Twelve Hymns Project: Praise God from whom

Text: Psalm 148


Psalm 148 is like one of those emails you get where the sender entered all the recipients in the To: box rather than Blind Carbon Copy.  This Psalm is the text we used for our Call to Worship this morning.  It’s an invitation to what theologian Douglas Ottati refers to as “the party of existence.”  And we are invited.  Only rather than simply getting our own invite, with all the other recipients hidden, like that lovely Blind Carbon Copy feature allows, we get the full catalogue of invites, which we scan through first before getting to our part.

The sender must have had two lists going, and begins with the first: those in “the heavens” or “the heights.”  It includes things unseen and seen: angels, hosts; sun, moon, and stars; the waters above.  The second list is “you who are on earth.”  It ranges from sea monsters to winged birds, wild beasts to domesticated animals to creeping things to fruit trees and cedars.  To make sure we get the message that we’re all invited, it names kings and peoples of the earth, young men and...

12 Hymns Project: Come thou fount, and Rain down

Texts: Matthew 5:43-48

“It was the best of times, it was the worst of times, it was the age of wisdom, it was the age of foolishness, it was the epoch of belief, it was the epoch of incredulity, it was the season of Light, it was the season of Darkness...”

You might recognize these as the opening lines to A Tale of Two Cities by Charles Dickens, and even though I’ve never read it, I couldn’t help be think of these words as I prepared the sermon for this morning.  Months ago when we were trying to decide how to fit 12 hymns into 10 weeks of worship services, Rain down and Come thou fount were lumped together mostly because they contained pretty overt water imagery and they both were prayers of petition to God to rain down blessings.  That seemed like enough to lump them together, so we did.  And we planned to figure the rest out later. 

Well, later is now, and the more I tried to synthesize these two sets of lyrics into one coherent message during the last few days, the more I found to contrast in them. ...

Twelve Hymns Project: Amazing Grace

Texts: Exodus 34:5-9; Acts 9:1-9

Joel and Abbie Miller



Anne Lamott wrote: “I do not understand the mystery of grace — only that it meets us where we are and does not leave us where it found us.”

Maybe this helps explain the popularity of “Amazing grace.”  The song has been so widely embraced, it spans all kinds of communities that otherwise have little in common, religious and secular.  We are at so many different places – in our life experience, in our ideas about the world.  Grace meets us where we’re at, and so, it seems, does this song that features grace as its protagonist.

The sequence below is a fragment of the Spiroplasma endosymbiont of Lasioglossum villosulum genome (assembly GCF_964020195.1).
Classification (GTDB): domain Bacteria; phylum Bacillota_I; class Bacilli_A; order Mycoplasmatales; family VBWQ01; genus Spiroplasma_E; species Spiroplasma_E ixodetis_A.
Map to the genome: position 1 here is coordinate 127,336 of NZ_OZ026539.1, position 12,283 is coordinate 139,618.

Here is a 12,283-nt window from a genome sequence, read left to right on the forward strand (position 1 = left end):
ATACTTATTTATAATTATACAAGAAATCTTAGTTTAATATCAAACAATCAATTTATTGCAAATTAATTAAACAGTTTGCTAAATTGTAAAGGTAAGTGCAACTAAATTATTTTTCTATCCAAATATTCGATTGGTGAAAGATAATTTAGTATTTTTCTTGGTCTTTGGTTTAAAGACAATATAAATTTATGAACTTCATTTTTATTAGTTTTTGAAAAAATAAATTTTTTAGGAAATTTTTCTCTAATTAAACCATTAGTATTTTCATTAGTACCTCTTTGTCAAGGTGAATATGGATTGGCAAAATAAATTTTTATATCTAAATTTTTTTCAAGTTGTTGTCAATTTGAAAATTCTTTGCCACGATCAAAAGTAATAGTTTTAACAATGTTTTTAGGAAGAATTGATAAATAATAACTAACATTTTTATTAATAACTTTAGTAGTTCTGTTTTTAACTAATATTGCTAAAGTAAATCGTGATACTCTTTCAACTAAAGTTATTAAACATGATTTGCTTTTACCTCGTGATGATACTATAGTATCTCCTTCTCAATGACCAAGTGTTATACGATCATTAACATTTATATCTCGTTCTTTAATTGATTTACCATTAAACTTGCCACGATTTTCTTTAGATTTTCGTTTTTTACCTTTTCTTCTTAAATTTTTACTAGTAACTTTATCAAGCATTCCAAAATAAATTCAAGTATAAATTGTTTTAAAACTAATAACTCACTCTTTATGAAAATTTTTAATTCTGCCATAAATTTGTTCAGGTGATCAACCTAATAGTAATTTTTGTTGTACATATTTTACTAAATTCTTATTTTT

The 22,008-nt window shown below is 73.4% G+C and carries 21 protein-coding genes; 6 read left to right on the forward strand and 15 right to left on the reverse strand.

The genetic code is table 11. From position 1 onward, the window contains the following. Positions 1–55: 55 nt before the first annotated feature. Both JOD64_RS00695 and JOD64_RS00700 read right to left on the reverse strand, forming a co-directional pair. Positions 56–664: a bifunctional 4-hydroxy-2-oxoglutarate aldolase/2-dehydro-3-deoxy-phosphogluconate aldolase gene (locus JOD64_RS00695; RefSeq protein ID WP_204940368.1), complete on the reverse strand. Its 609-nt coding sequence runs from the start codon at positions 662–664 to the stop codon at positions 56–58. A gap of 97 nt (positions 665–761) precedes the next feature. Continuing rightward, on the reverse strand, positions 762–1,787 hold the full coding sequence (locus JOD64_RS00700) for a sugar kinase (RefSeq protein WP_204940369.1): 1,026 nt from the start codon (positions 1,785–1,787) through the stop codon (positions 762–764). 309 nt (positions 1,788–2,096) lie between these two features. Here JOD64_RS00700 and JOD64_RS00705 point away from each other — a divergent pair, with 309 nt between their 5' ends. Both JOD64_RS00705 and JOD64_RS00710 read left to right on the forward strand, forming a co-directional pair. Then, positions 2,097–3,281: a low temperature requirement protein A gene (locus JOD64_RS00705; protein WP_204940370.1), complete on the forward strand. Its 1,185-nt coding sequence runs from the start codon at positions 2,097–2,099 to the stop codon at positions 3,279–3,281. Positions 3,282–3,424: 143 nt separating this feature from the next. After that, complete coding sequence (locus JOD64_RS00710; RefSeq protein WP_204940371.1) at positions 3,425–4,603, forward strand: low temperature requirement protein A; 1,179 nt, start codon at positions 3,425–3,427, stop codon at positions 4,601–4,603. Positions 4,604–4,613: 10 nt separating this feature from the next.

A case in point for this breadth of appeal is that these lyrics, written by an English former slave ship captain, John Newton, have also become adopted among the African American spirituals.  Descendants of the enslaved and the enslavers need not understand all the mysteries of grace in order to know we need it.


The hymn “Amazing Grace” as we know it, has a grace filled history as well.  It was originally written as a reading or poem that may have been chanted instead of sung....

Twelve Hymns Project: HWB 614 In the bulb there is a flower

Text: Matthew 6:25-29

Three times a year Mennonite Central Committee publishes its Washington Memo.  It’s a little six page pamphlet.  Each one focuses on a key social or political area of concern, giving historical background, policy principles for addressing the situation, ways MCC is involved, and ways for the reader to pray and act for peace.  We get it in the church office.

The spring/summer 2017 issue is about US/North Korea relations.  The cover page includes a large picture of an agricultural field with mountains in the background.  On the ground and in the air are a number of birds, cranes.  With MCC’s permission, we’ve used that image for today’s bulletin cover.

The cover page of the Washington Memo includes a caption beside this picture that says this: “View from South Korea into North Korea.  Red crowned cranes are an important symbol on both sides of the border of longevity, purity and peace.  The cranes thrive in the demilitarized zone (DMZ) between the countries because of the relatively undisturbed habitat.”

Seeing this, I felt myself drawn into something resembling a parable of Jesus.  Out of...

Twelve Hymns Project: Be thou my vision, HWB 545

Text: Isaiah 6:1-8

“Be thou my vision” is a prayer.  It’s an ancient prayer.  The language feels old.  When’s the last time you were having a conversation and found yourself saying “naught be all else to me save that thou art?”  I haven’t decided yet whether I know what that means.  But we sing it.  One of the wonders of setting our prayers to music is that we say things, we sing things, without having to understand everything we’re singing.  Sometimes the music and the rhythm of the words are enough to make it a prayer.

The English feels old, but the song is Irish through and through, in text and in melody.  What we have is just a translation.  The original is old enough that no one’s quite sure how old.  It may go as far back as the 6th century, words of an Irish poet, Saint Dallan.  Or maybe it was written a couple hundred years after Saint Dallan and just got attributed to him.  The oldest surviving manuscripts of this Irish prayer are from the 10th or 11th centuries.

Before Saint Dallan, around the year 401,...